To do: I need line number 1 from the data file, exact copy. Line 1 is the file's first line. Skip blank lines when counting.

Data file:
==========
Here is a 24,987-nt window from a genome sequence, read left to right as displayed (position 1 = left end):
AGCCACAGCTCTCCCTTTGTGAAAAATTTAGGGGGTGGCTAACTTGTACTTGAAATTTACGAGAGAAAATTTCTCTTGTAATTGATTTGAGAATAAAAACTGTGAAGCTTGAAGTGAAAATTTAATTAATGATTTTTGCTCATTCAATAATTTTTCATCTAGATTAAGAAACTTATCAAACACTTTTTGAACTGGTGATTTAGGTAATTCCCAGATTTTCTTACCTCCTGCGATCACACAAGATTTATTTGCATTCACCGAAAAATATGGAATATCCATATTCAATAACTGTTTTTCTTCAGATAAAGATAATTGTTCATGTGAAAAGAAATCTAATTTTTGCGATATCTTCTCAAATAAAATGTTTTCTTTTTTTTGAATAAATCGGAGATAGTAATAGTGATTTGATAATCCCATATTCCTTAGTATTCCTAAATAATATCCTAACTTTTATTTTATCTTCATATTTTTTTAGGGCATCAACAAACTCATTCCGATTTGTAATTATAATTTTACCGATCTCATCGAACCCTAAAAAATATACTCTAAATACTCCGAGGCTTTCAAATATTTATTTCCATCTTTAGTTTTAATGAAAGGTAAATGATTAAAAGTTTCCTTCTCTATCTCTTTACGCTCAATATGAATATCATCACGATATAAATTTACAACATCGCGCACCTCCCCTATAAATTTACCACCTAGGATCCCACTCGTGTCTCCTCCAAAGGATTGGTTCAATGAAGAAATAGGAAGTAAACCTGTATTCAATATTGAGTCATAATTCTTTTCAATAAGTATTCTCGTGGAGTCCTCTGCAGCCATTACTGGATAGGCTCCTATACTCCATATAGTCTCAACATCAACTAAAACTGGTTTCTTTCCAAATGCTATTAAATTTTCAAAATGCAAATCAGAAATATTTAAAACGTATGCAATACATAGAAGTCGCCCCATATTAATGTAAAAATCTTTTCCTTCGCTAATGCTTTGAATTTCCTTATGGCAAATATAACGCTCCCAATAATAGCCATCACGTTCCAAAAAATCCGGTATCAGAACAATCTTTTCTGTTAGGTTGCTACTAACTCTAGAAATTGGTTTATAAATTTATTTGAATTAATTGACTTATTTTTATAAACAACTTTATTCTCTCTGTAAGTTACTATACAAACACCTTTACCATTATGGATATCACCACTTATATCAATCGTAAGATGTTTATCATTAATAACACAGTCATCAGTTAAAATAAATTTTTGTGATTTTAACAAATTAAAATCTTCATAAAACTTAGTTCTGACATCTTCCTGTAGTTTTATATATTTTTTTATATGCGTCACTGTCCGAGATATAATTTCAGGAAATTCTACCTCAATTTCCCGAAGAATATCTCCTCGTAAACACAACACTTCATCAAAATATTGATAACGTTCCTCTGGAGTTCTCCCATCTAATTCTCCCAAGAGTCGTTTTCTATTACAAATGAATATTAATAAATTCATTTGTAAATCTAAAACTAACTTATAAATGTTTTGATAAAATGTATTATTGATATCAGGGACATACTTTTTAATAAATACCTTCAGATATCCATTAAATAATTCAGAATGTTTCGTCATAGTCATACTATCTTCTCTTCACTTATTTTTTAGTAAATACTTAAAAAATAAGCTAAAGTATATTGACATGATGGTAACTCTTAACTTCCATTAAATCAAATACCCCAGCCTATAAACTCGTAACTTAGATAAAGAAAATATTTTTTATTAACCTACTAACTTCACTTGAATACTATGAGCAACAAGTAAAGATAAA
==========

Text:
Here is a 24,987-nt window from a genome sequence, read left to right as displayed (position 1 = left end):